This is the first book about the history, influences, and impact of the Werkstatt für Photographie (Photography Workshop) founded by the Berlin photographer Michael Schmidt at the Volkshochschule Kreuzberg, Berlin in 1976.
During the Cold War, the Werkstatt initiated an artistic ‘airlift’ to the United States, a democratic field of experimentation beyond the pale of traditional vocational and political-institutional standards.
Those same years witnessed the establishment of infrastructures in West Germany that paved the way for the emancipation of photography as an art form. These included documenta 6 (1977), the first photo galleries and photography journals, and a number of path breaking exhibitions. Berlin, Hanover, and Essen played important roles in that process.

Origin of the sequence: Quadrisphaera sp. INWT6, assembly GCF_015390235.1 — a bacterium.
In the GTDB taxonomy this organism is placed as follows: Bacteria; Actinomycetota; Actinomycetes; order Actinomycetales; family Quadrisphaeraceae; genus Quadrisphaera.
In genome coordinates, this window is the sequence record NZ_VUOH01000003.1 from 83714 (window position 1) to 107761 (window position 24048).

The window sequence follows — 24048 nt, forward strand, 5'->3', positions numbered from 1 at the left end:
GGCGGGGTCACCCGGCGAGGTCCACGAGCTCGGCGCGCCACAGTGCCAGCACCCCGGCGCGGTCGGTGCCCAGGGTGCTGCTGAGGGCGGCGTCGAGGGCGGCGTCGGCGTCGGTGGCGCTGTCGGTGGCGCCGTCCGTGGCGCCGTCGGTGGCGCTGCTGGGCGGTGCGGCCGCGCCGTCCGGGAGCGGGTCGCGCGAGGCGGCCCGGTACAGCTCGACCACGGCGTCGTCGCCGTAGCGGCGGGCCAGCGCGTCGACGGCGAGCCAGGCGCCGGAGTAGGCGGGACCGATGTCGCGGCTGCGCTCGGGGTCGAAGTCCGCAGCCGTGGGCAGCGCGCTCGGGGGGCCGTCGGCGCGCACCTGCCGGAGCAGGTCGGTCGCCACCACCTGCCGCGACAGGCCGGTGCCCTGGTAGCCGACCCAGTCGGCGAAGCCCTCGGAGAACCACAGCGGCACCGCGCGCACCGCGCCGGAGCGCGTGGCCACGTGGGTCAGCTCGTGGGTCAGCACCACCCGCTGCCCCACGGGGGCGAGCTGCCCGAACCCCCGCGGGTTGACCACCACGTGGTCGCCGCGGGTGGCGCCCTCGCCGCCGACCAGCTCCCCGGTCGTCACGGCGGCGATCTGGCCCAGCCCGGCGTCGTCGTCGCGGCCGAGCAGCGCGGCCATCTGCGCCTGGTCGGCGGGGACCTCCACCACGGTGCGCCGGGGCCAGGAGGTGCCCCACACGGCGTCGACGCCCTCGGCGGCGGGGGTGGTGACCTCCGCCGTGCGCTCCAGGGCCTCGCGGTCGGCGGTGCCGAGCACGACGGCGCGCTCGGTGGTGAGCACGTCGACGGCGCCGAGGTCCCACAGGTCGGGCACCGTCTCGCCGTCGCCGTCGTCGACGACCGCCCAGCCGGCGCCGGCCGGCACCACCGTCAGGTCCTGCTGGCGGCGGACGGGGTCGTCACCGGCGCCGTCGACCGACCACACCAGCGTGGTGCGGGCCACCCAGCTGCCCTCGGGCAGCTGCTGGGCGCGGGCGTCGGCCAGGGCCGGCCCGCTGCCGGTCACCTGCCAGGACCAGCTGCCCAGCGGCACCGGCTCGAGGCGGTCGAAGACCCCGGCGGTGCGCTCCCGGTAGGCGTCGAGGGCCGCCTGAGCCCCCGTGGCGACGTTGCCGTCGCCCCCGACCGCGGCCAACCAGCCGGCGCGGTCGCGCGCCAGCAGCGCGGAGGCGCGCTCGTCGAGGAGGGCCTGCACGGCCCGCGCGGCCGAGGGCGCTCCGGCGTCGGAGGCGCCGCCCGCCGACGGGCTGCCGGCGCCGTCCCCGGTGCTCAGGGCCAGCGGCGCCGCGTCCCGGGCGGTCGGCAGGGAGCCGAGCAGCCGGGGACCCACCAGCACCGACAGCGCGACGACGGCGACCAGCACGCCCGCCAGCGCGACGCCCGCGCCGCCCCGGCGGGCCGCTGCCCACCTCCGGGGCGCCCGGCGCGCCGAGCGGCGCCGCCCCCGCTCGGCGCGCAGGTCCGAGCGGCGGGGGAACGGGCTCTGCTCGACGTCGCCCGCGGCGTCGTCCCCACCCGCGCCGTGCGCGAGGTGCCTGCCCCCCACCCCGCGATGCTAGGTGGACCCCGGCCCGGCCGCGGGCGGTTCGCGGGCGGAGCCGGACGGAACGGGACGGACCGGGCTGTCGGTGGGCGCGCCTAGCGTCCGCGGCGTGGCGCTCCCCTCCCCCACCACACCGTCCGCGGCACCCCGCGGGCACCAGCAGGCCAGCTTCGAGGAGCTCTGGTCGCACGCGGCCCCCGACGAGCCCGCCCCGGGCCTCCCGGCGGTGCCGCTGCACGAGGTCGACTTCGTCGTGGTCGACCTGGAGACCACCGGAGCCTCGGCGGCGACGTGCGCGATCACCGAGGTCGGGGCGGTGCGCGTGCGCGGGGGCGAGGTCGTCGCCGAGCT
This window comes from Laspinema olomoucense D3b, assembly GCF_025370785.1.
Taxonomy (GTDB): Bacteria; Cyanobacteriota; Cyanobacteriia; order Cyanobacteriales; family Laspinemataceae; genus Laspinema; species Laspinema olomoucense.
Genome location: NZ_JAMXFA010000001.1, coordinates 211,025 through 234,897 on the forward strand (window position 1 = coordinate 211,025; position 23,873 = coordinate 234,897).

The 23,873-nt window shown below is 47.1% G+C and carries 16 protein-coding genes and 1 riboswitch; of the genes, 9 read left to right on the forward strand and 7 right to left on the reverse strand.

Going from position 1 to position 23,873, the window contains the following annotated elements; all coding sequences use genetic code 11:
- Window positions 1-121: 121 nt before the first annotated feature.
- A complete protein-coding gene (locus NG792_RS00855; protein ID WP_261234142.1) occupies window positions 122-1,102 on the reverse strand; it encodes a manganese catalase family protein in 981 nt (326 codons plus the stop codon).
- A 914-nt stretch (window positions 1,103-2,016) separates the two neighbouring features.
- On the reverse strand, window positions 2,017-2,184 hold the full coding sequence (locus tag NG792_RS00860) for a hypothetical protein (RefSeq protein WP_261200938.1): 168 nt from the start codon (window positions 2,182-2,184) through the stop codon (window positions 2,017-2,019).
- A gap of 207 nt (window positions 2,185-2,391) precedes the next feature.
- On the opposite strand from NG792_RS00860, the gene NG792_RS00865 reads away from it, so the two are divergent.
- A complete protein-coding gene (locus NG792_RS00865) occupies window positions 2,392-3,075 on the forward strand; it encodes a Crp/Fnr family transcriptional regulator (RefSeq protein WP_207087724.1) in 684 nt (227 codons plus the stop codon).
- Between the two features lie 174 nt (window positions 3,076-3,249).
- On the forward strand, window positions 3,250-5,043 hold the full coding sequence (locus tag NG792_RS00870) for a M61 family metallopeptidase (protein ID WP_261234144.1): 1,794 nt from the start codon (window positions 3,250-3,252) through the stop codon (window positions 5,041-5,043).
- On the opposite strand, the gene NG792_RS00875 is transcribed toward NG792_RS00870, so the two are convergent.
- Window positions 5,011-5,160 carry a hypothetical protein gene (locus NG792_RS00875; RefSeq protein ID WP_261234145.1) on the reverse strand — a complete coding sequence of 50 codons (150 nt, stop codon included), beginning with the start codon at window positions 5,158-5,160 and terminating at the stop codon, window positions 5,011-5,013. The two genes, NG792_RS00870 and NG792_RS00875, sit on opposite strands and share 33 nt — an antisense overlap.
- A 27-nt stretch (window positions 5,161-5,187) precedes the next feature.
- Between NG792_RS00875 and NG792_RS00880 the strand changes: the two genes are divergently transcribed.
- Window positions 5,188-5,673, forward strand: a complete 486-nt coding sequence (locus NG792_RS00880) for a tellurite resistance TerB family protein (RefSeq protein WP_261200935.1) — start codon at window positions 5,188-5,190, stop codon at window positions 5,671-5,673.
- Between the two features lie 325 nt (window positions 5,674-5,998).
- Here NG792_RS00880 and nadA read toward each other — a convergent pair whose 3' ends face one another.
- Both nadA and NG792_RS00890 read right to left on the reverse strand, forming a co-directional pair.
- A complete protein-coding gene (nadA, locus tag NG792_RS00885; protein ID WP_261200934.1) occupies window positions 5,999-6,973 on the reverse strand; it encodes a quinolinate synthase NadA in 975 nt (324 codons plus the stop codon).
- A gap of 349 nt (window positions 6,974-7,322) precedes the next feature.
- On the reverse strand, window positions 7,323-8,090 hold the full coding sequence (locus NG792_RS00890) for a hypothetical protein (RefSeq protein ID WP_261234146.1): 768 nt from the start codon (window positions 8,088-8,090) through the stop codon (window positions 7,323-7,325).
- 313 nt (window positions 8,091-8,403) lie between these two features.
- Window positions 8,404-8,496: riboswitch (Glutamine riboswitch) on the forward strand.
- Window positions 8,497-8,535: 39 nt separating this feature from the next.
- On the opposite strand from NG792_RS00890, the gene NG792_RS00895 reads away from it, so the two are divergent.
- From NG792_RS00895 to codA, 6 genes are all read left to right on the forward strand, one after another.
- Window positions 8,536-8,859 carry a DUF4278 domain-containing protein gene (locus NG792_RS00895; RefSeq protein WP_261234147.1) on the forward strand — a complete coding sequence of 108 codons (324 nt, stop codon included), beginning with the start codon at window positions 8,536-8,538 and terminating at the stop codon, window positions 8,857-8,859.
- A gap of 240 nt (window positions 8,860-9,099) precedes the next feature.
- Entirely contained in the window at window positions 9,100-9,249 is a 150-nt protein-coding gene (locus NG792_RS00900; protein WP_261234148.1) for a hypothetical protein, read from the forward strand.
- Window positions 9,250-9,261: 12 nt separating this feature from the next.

All in all, the picture of a medium in transition emerges, a medium that developed an autonomous form of artistic authorship in the field of documentary. This book presents the story of German photography in the 1970s and 1980s, its international ties, its protagonists, and its networks.
Featuring the work of German and American photographers of the era, such as Ulrich Wüst, Diane Arbus, Michael Schmidt, Larry Clark, Christa Mayer, William Eggleston, Ursula Kelm, and Stephen Shore, among others.